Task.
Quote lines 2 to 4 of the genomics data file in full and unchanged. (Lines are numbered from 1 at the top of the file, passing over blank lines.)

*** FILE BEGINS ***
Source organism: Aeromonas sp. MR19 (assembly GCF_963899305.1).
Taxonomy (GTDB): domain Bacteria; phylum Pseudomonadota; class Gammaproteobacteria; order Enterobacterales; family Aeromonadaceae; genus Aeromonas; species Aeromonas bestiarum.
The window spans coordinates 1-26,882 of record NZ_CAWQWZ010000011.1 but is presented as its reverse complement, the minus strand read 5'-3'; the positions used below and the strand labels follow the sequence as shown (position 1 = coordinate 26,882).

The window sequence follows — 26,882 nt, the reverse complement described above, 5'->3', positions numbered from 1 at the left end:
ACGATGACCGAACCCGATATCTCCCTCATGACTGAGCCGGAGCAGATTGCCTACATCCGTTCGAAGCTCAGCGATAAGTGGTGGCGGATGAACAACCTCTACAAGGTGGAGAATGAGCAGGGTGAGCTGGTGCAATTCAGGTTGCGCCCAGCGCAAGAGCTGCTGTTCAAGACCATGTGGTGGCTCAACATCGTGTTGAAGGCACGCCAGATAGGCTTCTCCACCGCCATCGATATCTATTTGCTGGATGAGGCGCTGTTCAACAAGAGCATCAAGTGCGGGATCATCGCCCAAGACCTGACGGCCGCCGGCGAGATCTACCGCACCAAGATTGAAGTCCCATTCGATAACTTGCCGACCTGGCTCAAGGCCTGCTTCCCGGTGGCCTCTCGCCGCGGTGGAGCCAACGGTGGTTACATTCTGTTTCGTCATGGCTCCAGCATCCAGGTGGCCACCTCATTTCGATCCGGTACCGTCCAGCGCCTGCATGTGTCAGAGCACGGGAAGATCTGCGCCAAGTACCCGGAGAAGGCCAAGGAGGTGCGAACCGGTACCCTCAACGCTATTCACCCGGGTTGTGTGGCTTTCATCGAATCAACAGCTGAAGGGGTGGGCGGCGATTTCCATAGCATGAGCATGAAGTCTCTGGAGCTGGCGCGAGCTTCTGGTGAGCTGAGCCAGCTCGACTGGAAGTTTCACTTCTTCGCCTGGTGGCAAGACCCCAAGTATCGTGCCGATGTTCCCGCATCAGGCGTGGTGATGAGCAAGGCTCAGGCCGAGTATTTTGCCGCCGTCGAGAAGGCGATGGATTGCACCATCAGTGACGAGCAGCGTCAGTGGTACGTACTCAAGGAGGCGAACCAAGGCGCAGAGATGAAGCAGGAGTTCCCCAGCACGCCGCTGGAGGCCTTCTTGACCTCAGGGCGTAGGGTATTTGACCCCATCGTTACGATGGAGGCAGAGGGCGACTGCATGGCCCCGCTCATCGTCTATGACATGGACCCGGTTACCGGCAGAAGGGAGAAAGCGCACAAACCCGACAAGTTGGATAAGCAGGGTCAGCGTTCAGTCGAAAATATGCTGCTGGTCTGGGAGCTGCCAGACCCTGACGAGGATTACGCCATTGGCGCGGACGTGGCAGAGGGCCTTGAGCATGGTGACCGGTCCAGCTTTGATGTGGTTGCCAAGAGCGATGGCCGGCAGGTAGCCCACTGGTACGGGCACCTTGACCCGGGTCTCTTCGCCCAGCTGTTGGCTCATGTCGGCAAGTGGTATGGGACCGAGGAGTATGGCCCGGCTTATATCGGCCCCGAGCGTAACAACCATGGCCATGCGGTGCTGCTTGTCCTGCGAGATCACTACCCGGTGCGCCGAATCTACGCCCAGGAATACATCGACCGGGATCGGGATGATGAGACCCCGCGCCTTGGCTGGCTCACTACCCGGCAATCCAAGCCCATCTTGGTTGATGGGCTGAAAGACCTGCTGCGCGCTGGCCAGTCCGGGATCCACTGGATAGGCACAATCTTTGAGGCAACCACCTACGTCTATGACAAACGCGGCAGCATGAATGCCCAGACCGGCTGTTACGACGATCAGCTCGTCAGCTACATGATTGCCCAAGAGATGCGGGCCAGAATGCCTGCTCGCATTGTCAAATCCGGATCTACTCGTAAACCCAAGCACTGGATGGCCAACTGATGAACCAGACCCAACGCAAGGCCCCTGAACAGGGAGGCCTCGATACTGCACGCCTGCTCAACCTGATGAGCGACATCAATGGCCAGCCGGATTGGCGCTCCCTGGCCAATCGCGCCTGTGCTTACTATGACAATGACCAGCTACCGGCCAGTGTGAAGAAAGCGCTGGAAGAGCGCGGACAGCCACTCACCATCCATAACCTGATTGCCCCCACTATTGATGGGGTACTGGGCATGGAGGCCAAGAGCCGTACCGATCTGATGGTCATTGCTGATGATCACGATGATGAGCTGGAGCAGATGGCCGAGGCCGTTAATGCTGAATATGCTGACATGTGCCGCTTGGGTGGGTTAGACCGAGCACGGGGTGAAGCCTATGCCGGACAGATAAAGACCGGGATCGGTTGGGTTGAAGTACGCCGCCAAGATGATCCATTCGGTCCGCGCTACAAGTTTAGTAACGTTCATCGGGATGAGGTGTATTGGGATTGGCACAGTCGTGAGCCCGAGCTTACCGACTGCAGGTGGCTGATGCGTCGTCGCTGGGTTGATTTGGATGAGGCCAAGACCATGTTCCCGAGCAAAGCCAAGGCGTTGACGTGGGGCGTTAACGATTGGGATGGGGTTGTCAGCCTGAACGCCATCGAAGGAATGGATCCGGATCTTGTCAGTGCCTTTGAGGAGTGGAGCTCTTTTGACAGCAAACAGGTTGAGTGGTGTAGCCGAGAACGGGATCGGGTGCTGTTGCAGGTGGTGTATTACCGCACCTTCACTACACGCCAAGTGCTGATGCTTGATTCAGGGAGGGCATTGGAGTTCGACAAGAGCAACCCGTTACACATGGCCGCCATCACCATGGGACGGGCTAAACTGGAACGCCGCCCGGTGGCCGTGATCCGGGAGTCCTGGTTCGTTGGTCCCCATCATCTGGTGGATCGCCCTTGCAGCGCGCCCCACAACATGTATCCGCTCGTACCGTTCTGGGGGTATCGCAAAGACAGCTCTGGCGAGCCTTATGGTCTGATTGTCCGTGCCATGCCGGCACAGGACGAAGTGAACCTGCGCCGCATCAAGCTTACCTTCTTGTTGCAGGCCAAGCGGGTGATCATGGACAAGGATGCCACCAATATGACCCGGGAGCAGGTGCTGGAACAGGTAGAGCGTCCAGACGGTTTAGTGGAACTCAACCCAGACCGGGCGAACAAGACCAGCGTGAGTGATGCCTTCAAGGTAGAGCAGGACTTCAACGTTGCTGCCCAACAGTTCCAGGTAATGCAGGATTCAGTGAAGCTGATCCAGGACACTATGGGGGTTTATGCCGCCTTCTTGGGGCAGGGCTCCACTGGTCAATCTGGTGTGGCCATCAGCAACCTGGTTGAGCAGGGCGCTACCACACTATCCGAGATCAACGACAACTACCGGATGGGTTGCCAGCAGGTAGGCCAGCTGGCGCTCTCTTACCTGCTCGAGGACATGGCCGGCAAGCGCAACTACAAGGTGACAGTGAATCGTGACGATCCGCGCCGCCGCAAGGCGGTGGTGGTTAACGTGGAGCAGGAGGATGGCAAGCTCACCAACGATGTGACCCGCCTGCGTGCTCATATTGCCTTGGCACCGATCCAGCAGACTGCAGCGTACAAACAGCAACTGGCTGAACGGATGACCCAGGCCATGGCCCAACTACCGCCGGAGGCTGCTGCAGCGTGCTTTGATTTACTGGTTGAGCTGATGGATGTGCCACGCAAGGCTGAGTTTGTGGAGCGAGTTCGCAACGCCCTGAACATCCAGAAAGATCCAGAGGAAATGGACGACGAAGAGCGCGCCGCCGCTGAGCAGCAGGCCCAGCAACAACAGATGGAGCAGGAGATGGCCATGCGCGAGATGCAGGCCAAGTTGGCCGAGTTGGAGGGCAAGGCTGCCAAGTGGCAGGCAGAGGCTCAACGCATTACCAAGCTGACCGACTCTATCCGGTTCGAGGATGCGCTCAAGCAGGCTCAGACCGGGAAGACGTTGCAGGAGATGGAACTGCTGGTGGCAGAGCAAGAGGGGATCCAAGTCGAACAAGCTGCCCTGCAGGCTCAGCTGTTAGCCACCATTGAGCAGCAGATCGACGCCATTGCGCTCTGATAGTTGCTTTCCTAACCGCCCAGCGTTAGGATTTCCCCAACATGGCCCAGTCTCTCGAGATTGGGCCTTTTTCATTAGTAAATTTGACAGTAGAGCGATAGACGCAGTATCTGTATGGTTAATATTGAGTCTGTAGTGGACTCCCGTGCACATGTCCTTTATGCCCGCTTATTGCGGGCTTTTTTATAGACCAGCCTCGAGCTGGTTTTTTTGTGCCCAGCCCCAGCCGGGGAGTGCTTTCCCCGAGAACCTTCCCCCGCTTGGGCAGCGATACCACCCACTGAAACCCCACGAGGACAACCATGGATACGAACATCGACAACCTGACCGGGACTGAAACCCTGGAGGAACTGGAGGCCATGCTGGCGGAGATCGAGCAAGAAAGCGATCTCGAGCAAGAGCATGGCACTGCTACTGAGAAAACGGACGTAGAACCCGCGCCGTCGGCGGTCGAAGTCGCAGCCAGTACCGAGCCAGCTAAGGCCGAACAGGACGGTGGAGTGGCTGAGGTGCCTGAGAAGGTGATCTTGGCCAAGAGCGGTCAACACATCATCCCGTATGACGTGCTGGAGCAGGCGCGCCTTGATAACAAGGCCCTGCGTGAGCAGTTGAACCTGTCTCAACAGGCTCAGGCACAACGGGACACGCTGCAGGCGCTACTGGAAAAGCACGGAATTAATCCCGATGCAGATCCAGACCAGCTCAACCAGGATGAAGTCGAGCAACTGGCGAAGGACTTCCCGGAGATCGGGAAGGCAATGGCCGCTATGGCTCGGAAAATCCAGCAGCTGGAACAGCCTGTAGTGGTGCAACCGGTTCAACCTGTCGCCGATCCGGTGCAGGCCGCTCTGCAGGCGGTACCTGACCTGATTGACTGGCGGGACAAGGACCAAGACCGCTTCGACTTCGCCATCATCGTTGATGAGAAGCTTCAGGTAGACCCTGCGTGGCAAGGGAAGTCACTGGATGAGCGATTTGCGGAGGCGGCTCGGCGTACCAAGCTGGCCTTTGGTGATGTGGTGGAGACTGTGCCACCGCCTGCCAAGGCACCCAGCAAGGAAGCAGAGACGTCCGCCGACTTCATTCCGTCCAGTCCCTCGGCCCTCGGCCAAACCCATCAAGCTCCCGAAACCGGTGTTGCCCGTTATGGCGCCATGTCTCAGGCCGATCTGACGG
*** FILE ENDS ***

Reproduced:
Taxonomy (GTDB): domain Bacteria; phylum Pseudomonadota; class Gammaproteobacteria; order Enterobacterales; family Aeromonadaceae; genus Aeromonas; species Aeromonas bestiarum.
The window spans coordinates 1-26,882 of record NZ_CAWQWZ010000011.1 but is presented as its reverse complement, the minus strand read 5'-3'; the positions used below and the strand labels follow the sequence as shown (position 1 = coordinate 26,882).

The window sequence follows — 26,882 nt, the reverse complement described above, 5'->3', positions numbered from 1 at the left end: